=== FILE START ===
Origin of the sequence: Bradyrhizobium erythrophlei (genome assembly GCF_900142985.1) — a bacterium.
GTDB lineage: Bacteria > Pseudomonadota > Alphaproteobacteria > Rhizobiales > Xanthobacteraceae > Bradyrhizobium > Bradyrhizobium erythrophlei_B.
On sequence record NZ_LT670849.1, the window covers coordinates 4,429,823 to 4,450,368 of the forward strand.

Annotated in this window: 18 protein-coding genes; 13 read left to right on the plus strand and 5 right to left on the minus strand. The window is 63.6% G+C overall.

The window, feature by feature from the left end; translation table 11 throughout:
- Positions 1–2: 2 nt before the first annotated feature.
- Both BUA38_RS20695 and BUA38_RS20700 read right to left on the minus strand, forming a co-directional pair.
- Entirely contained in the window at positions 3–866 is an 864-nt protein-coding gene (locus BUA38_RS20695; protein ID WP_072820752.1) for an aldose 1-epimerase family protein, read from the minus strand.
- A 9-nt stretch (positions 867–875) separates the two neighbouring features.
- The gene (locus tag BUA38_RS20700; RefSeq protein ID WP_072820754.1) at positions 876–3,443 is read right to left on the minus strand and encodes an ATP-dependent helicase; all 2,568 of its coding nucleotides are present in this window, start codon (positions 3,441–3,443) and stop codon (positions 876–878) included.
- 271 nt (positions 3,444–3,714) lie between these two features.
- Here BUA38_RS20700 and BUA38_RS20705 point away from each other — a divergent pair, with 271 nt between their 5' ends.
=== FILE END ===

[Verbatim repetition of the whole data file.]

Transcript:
Origin of the sequence: Bradyrhizobium erythrophlei (genome assembly GCF_900142985.1) — a bacterium.
GTDB lineage: Bacteria > Pseudomonadota > Alphaproteobacteria > Rhizobiales > Xanthobacteraceae > Bradyrhizobium > Bradyrhizobium erythrophlei_B.
On sequence record NZ_LT670849.1, the window covers coordinates 4,429,823 to 4,450,368 of the forward strand.

Annotated in this window: 18 protein-coding genes; 13 read left to right on the plus strand and 5 right to left on the minus strand. The window is 63.6% G+C overall.

The window, feature by feature from the left end; translation table 11 throughout:
- Positions 1–2: 2 nt before the first annotated feature.
- Both BUA38_RS20695 and BUA38_RS20700 read right to left on the minus strand, forming a co-directional pair.
- Entirely contained in the window at positions 3–866 is an 864-nt protein-coding gene (locus BUA38_RS20695; protein ID WP_072820752.1) for an aldose 1-epimerase family protein, read from the minus strand.
- A 9-nt stretch (positions 867–875) separates the two neighbouring features.
- The gene (locus tag BUA38_RS20700; RefSeq protein ID WP_072820754.1) at positions 876–3,443 is read right to left on the minus strand and encodes an ATP-dependent helicase; all 2,568 of its coding nucleotides are present in this window, start codon (positions 3,441–3,443) and stop codon (positions 876–878) included.
- 271 nt (positions 3,444–3,714) lie between these two features.
- Here BUA38_RS20700 and BUA38_RS20705 point away from each other — a divergent pair, with 271 nt between their 5' ends.